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May 06, 2007

Aid to Africa

An interesting statistic, don't you think?

The productivity increase that resulted from $187 billion's worth of aid going on "public investment" in 22 African countries between 1970 and 1994 is a very precise figure: zero. The Ajaojuta steel mill in Nigeria helps to explain why so much produced so little. The Ajaojuta project began in 1979. Nearly 30 years and more than $5 billion later, it has yet to produce a single bar of steel.

And another:

To the objection that a huge portion of aid disappears into the pockets of corrupt officials, Sachs's reply was that corruption is not Africa's main problem. Yet capital flight from Africa increases in direct proportion as aid to the continent goes up: $94 billion left sub-Sarahan Africa for Swiss bank accounts in 2004. That amount leapt to an incredible $150 billion in 2005.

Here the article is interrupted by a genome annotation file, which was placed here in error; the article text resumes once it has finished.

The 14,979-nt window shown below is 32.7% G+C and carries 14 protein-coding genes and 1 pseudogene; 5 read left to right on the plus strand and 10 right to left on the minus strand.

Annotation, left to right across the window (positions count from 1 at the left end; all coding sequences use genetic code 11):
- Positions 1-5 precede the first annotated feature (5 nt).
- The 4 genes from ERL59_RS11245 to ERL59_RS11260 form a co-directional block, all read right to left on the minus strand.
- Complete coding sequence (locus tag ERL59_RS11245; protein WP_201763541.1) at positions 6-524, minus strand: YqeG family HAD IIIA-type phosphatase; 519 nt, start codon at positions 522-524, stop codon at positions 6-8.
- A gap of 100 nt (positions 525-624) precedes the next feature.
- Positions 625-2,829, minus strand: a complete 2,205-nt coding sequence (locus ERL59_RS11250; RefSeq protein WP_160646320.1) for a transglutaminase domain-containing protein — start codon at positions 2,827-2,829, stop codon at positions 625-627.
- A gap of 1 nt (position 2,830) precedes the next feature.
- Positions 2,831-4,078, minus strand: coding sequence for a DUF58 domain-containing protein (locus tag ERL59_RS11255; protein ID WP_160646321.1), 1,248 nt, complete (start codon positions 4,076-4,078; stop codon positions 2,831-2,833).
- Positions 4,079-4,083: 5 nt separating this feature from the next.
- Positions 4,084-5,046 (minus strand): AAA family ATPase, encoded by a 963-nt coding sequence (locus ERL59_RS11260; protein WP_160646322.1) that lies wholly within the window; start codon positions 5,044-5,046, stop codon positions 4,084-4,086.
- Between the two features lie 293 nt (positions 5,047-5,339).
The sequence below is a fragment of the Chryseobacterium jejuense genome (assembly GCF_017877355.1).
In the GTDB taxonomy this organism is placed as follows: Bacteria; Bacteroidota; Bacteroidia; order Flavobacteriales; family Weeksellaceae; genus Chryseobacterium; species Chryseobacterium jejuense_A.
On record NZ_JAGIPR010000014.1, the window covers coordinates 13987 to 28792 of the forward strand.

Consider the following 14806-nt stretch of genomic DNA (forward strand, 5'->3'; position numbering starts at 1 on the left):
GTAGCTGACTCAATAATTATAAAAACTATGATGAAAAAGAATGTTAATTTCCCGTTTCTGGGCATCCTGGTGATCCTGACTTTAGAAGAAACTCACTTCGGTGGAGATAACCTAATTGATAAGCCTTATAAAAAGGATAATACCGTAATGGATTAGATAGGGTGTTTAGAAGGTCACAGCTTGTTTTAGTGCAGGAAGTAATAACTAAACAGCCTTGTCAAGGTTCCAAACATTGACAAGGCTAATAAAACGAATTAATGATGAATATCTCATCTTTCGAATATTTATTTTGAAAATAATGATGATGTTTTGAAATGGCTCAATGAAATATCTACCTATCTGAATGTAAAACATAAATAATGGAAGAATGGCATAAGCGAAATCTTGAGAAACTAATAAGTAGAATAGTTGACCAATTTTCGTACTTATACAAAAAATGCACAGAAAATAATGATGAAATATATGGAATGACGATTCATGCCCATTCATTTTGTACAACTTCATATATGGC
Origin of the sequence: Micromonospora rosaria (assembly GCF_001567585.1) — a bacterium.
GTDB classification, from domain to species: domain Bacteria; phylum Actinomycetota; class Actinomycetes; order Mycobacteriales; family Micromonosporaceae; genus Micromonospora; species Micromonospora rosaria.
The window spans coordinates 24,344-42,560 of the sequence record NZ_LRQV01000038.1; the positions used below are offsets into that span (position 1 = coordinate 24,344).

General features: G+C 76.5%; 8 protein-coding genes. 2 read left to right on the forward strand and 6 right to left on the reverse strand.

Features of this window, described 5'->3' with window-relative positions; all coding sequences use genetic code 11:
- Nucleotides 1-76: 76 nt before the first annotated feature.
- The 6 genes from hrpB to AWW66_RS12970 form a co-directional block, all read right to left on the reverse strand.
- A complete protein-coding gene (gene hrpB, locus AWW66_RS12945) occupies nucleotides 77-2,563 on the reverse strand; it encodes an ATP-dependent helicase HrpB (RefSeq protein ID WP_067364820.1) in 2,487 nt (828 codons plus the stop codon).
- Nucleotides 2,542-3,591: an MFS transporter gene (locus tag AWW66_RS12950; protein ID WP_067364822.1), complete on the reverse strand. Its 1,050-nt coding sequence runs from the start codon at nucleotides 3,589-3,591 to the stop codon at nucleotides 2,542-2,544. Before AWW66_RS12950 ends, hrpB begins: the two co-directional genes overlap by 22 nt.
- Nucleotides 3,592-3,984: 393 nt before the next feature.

May 6, 2007 in Make Poverty History | Permalink

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Comments

"Interesting" in the sense of "probably made up". Those numbers are substantially larger than the total capital account of Switzerland and no source is given; the largest estimate I'd seen was of about USD196bn for the total period 1970-98.

Oh yeh and the Ajaokuta (not Ajaojuta) steel mill has been producing steel for three years now; it is part of the Mittal group.

Tim adds: Mittal thus showing that what is needed is FDI not aid, presumably, and as for the capital flight figures...doesn't Easterly say they're larger than Aid?

Posted by: dsquared | May 6, 2007 4:32:34 PM